The True Story of the (US) Navy's Greatest Sea Diaster, A World War 2 Scandal That Still Haunts the Pentagon.
Atheneum, Macmillan Publishing Co, New York, 1990. ISBN 0-689-12007-9
Hardcover, dustjacket, 331 pages, mono prints, bibliography, index.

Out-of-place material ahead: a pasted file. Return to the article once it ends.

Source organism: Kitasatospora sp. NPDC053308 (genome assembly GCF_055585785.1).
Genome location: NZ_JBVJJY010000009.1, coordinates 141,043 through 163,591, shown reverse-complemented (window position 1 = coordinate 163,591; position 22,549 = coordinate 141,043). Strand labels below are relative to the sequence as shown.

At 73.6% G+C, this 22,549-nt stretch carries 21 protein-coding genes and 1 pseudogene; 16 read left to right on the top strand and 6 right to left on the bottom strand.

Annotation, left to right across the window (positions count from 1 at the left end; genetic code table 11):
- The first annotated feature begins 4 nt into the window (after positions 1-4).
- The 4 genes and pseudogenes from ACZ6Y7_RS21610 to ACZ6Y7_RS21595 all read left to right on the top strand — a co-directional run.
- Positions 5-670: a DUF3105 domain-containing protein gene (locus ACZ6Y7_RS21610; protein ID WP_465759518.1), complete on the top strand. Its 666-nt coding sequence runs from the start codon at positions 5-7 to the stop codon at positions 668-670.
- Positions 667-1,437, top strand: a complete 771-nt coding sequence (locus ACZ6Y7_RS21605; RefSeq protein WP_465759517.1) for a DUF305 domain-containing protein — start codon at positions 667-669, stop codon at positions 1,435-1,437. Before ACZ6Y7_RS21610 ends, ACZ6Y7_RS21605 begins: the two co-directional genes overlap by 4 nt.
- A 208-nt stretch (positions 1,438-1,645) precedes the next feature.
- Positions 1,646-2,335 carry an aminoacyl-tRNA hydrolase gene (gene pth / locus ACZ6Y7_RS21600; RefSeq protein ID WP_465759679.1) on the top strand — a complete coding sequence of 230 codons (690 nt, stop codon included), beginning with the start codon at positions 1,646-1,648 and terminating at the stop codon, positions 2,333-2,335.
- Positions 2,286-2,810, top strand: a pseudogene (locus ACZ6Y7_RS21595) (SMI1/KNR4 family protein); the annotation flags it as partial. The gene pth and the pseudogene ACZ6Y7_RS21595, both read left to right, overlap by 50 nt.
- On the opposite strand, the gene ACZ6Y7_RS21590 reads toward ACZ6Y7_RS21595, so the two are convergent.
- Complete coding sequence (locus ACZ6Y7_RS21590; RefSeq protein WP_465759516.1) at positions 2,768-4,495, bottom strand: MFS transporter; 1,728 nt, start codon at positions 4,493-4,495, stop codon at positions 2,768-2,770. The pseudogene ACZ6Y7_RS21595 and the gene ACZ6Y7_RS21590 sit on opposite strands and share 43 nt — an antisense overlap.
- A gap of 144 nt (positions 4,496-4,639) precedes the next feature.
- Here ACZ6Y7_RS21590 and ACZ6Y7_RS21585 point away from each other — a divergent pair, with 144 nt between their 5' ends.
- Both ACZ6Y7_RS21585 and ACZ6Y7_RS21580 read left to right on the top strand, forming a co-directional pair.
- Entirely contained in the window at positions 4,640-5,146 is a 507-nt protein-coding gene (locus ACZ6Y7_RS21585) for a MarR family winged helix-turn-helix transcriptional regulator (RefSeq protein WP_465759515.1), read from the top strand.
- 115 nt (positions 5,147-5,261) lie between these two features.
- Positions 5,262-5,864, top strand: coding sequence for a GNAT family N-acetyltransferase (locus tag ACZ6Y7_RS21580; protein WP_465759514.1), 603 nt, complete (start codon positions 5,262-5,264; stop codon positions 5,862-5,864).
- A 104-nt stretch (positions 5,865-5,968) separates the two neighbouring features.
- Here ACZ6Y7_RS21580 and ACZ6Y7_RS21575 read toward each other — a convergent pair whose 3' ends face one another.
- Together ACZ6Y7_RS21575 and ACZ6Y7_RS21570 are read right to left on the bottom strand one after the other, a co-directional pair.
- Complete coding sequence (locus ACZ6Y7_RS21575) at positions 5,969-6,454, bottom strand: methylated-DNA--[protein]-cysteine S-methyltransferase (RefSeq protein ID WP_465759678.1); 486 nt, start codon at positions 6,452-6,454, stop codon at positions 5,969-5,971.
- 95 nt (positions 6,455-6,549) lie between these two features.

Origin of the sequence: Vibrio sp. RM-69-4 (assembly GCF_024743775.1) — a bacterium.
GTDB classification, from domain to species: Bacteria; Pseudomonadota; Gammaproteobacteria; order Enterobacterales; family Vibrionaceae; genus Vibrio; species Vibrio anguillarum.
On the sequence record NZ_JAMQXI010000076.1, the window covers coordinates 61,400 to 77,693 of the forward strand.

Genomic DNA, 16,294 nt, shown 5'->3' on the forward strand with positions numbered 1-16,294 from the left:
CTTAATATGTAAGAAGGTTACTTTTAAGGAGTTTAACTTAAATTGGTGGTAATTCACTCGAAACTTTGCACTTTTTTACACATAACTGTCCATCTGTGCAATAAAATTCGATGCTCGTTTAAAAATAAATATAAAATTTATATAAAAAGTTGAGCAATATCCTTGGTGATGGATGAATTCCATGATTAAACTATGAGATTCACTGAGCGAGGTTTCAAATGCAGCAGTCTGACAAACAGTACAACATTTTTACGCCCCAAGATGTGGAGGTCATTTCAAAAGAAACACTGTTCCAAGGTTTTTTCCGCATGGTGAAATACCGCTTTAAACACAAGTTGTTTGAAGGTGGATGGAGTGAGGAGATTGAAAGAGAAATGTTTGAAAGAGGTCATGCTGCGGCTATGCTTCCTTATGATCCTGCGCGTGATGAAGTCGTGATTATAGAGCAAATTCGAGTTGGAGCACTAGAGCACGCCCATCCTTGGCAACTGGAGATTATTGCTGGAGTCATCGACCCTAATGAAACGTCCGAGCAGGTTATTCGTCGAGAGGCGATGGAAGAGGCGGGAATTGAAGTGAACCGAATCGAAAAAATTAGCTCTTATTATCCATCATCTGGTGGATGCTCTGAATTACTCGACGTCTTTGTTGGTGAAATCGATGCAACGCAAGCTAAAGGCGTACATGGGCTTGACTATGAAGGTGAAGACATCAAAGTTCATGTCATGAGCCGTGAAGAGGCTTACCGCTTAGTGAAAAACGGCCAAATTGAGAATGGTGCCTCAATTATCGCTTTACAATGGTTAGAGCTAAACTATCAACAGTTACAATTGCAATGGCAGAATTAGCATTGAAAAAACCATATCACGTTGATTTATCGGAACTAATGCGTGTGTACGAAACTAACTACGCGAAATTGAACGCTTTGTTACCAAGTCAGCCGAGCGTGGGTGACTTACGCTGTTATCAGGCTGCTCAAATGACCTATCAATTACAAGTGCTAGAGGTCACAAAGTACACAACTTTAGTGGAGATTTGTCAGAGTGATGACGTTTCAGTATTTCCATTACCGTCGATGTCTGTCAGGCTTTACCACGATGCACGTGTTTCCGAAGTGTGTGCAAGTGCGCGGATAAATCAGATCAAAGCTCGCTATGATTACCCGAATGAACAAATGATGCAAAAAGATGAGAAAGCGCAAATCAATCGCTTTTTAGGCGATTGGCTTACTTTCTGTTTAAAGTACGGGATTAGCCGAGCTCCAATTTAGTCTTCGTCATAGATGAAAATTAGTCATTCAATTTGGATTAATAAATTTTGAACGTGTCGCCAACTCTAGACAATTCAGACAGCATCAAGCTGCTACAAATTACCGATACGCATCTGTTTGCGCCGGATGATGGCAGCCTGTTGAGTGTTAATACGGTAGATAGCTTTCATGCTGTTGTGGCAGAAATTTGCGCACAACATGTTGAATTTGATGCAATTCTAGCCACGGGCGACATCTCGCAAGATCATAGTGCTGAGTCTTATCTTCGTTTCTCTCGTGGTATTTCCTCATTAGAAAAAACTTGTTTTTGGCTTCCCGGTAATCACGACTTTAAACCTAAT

And well it may still haunt the Pentagon - the situation of the loss of the Indianapolis is perhaps the most disgraceful marine loss, be it in war or peace, ever perpetrated, with so many young men lost due to incompetence, ignorance and pure stupidity of the US Navy and military operations. Shipwreck books are not pleasant reading. This one will give you nightmares, particularly if you are an Amercian (or their Allies) and you pray that military attitudes have improved to this day. I wonder! From the fly: "On a clear morning in 1945, the cruiser USS Indianapolis unloaded at the tropical island of Tinian the vital parts of the atomic bomb that would destroy Hiroshima. This highly classified mission accomplished, Captain Charles McVay turned his ship toward the Philippines, secure in the belief that the war was virtually over. But, for McVay and his crew, the ordeal was only beginning - on the overcast night of July 30, a Japanese submarine took advantage of a momentary break in the clouds and torpedoed the Indianapolis. In Fatal Voyage, Dan Kurzman vividly depicts the horrors braved by the shipwrecked sailors: first the flight from their rapidly sinking vessel, then the frenzied sharks who feasted on hundreds of injured and defenseless crewen, the five parched days spent under the killing sun (for the most part, without food, fresh water, or lifeboats), and the mirage temptations of oasis islands and underwater hotels. Kurzman reveals in telling detail the bureaucratic snafus that prevented the Navy from even being aware that the Indianapolis was missing. By the time the crew was found (a near- miraculous story in itself), only 316 of the original 1200 men were still alive. This was the worst sea disaster in American naval history, and the Navy high command desperately needed a scapegoat; they settled on Captain McVay, who, to his astonishment, found himself the first American captain ever brought to trial for losing his ship in battle (and, surreally, confronted by the Japanese submarine commander, who was flown to the U.S. to testify for the prosecution). In a ringing conclusion, Kurzman shows how the McVay trial was primarily a public relations gesture, and how the Navy's management of the incident haunts the Pentagon to this day." [ps]